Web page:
I was asked to be a judge at the fair. I’m very naive thinking I was going to taste some wonderful home made preserves. They had me tasting butters, marmalade, curds and hot sauces. They had other judges tasting jams, pickles, olive oils, honeys, relishes, chutneys, canned fruits and jellies. The butters had too much spice and sugar. I couldn’t taste the fruit. The marmalade had big pieces of peel, very bitter. The curd had the smell of eggs and you could see the egg whites. The hot sauce was in a new category for professionals. This is a category for people that sell their products and want to say they won in the Country Fair. We all know the first thing you do when opening a jar is look, smell and taste. The ” look” you are looking for is bubbling and or mold. The “smell ” will be stinky if there is a problem. If a jar has bubbles, mold and smells bad please do not taste. After opening one of the hot sauces it started to look like a volcano, pouring out all over the table. This is a bad jar with a lot of bacteria built up inside. This could have happened because the room was warm. They had another category that was mixed fruit. This is where I found the best jar of the day. It was a Cherry Balsamic Chutney. It was a beautiful color with great texture. The balsamic was the perfect hint of vinegar and it had some nuts for a little crunch. After I was done I walked around to see what was out there. I asked where is the Pie Filling and Mustard. They wrote them down, so maybe they will be doing that next year. There are a lot of bad canners out there and I hope they find All In A Jar Private School. Remember to keep jars in a cool dark place. Happy Canning.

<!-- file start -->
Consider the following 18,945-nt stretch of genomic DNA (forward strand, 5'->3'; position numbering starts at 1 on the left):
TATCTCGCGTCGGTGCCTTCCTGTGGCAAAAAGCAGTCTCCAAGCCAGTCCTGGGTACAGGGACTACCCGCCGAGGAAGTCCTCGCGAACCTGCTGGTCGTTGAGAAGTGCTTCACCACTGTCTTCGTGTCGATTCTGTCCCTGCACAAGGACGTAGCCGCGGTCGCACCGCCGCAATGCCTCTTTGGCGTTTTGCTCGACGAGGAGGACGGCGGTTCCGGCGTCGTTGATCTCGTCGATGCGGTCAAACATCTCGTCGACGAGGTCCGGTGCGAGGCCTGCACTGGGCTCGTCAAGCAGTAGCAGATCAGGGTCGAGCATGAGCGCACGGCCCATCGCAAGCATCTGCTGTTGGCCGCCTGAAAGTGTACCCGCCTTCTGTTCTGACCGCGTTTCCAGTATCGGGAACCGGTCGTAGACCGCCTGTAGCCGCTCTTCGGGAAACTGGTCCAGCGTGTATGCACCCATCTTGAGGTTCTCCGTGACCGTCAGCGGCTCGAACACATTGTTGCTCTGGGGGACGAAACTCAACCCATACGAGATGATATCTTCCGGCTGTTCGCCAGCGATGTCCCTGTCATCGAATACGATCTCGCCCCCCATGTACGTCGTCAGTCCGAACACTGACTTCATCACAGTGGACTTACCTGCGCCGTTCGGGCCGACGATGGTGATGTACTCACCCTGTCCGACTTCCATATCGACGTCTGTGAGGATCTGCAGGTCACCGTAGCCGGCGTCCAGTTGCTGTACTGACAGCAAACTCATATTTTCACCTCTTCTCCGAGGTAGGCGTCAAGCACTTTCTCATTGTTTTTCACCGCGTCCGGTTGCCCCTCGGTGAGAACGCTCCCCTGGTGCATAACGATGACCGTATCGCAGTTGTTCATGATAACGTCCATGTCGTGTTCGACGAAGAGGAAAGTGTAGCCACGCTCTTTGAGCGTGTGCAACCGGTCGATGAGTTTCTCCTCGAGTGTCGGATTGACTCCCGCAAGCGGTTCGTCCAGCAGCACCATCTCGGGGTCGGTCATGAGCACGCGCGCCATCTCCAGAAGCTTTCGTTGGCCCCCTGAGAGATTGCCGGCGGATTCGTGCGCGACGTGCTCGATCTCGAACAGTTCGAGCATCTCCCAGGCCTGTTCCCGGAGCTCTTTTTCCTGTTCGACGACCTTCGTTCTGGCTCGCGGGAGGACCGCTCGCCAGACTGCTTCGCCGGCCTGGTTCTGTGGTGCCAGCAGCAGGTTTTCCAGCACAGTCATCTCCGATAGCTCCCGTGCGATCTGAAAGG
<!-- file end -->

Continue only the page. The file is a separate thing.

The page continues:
People ask me all the time, “What is a water bath canner?” Well, they are easy to find. You can buy a water bath canner at many places like Orchard Nursery, Ace Hardware or Target. If you don’t want to spend a lot of money and store a water bath canner (they can quite large) you can use a big pot with a lid and a cake cooler at the bottom. A water bath canner is a way of processing high-acid foods like fruits and pickled vegetables for long term storage. High-acid food is packed into clean sterile glass jars with metal bands and new lids, and the jars are boiled in water for a prescribed amount of time (hence the name water bath). Successful water bath canning is composed of two simple stages: killing elements that cause spoilage of foods ( enzymes, mold, yeasts, and bacteria) and establishing a sealed container where new elements cannot be introduced. These conditions, along with high acidity of the food within the jar, ensure that harmful microorganisms do not develop and foods are safe to store on the shelf for an extended period of time. Because spoilers, including Clostridium and botulinum, the bacterium that causes botulism, cannot develop in a high-acid environment, foods that have pH of 4.5 or lower are safe for water bath canning.
I received another great question from a student. Their question was, “When I’m canning and I only have enough food left to fill half of a jar, do I process that jar that is only filled up half way?” The answer is no. Every recipe has a head space recommendation which needs to be carefully followed. As a general rule, leave 1 inch of head space for low-acid foods like vegetables and meats (when you are pressure canning); leave 1/2 inch head space for high-acid foods like fruits, tomatoes, pickles, and relishes; 1/4 inch head space for jams and jellies. Care must be taken when filling jars to the correct head space. To much air can turn food a dark color and may cause it to begin to mold. To much food in a jar can cause the jar to break in the water bath during processing. If you have a jar that is only half full, put it in the refrigerator and eat it first.